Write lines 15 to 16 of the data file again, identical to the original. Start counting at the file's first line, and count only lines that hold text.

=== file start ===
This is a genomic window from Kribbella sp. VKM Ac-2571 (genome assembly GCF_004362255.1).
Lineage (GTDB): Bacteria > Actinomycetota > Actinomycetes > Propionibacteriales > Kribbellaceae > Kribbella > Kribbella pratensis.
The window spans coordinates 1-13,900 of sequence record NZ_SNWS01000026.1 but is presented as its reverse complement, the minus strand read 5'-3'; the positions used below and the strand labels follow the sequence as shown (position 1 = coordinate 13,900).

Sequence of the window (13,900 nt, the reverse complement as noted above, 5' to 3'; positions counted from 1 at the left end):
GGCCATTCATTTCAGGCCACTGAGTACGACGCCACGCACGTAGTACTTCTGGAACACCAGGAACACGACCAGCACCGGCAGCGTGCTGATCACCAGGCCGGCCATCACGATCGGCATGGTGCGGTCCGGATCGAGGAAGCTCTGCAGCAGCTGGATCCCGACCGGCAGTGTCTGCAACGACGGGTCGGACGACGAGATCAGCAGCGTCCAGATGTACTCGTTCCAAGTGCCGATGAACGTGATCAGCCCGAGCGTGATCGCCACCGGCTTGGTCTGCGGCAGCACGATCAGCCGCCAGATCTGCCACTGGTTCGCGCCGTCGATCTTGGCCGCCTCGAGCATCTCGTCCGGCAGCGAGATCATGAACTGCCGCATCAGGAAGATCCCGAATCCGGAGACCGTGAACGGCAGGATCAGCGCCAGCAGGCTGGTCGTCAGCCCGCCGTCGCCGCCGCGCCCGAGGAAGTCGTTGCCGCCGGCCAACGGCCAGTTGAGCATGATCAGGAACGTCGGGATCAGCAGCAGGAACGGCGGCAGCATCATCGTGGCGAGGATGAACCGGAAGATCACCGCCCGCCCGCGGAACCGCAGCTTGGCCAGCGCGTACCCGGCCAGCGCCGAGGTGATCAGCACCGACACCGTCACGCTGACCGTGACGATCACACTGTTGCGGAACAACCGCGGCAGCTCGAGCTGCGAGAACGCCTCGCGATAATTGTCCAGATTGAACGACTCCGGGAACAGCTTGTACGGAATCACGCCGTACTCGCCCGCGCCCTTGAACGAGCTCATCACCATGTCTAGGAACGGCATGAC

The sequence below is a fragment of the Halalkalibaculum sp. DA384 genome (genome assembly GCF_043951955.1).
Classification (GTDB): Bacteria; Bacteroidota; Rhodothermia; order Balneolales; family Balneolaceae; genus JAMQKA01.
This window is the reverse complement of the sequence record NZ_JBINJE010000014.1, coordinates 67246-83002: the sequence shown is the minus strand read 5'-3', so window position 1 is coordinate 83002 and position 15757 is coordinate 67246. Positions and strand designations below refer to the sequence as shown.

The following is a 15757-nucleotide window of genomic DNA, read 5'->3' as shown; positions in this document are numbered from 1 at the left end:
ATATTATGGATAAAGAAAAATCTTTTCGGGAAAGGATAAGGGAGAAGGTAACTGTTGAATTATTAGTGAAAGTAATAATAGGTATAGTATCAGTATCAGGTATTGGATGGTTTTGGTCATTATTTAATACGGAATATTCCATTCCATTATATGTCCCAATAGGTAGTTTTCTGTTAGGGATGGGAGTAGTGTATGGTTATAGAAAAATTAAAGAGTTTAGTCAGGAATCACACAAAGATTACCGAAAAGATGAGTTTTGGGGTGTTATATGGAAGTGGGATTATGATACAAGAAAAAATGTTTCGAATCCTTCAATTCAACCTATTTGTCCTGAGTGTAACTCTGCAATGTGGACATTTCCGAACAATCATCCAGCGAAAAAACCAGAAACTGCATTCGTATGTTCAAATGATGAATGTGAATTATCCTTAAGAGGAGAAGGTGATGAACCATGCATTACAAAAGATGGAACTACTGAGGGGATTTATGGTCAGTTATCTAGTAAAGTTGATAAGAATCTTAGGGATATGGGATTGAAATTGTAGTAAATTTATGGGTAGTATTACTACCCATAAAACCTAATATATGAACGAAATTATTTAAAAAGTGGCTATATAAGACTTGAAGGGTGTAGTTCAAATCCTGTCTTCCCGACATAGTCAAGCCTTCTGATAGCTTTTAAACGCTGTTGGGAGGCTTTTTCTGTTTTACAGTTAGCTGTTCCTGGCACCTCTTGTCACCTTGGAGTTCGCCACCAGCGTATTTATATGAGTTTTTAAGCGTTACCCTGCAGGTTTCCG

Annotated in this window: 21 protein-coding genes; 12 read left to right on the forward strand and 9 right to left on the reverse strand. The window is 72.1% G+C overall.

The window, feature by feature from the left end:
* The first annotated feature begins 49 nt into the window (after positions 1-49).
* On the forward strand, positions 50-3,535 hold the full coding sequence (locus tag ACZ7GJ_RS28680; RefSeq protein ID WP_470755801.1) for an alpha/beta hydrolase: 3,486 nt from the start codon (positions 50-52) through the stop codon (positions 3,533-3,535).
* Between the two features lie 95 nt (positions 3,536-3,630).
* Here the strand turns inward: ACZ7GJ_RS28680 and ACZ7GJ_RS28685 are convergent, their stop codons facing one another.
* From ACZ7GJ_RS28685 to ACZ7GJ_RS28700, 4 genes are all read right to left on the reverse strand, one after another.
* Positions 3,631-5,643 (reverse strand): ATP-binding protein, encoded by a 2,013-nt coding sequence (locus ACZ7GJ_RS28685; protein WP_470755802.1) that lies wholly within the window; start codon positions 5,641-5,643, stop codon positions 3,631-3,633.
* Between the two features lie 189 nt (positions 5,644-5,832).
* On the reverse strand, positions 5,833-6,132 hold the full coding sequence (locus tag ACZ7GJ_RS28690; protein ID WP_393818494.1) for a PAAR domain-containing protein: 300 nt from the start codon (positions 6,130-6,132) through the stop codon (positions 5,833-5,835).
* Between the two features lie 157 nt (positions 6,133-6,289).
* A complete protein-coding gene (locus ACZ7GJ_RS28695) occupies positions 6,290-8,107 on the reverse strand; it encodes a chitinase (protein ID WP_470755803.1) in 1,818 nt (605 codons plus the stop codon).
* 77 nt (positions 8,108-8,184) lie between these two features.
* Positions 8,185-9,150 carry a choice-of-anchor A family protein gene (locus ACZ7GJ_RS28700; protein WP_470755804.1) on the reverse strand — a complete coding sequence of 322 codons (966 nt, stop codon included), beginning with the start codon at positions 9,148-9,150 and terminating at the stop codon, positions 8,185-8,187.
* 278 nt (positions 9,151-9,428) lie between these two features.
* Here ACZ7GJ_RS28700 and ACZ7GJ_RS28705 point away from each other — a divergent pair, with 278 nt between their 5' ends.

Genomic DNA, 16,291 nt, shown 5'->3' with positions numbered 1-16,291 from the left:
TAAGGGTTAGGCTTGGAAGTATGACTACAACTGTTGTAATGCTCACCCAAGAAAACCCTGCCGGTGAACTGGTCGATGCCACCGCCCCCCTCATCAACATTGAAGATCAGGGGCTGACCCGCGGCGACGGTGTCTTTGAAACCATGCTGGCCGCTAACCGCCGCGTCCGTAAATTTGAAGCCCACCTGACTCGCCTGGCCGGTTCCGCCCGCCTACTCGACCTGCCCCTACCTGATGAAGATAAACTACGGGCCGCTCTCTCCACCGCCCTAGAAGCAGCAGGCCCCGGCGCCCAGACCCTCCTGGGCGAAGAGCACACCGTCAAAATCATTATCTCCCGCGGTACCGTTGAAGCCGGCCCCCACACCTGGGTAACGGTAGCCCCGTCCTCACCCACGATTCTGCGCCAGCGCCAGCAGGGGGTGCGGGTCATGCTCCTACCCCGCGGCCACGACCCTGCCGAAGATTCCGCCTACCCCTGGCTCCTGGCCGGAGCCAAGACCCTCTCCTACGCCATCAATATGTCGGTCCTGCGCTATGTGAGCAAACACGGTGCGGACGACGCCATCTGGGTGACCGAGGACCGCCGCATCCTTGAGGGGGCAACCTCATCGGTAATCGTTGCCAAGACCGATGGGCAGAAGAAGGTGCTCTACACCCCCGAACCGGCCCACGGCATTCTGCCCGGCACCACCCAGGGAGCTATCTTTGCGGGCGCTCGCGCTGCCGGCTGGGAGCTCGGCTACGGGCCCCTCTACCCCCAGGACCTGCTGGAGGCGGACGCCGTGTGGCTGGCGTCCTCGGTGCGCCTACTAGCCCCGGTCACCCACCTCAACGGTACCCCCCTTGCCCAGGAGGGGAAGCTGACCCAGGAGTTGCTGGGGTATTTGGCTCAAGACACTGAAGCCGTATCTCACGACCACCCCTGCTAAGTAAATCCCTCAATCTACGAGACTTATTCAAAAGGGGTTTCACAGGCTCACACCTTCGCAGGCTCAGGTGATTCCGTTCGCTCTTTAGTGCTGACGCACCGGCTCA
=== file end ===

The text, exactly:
* Between the two features lie 95 nt (positions 3,536-3,630).
* Here the strand turns inward: ACZ7GJ_RS28680 and ACZ7GJ_RS28685 are convergent, their stop codons facing one another.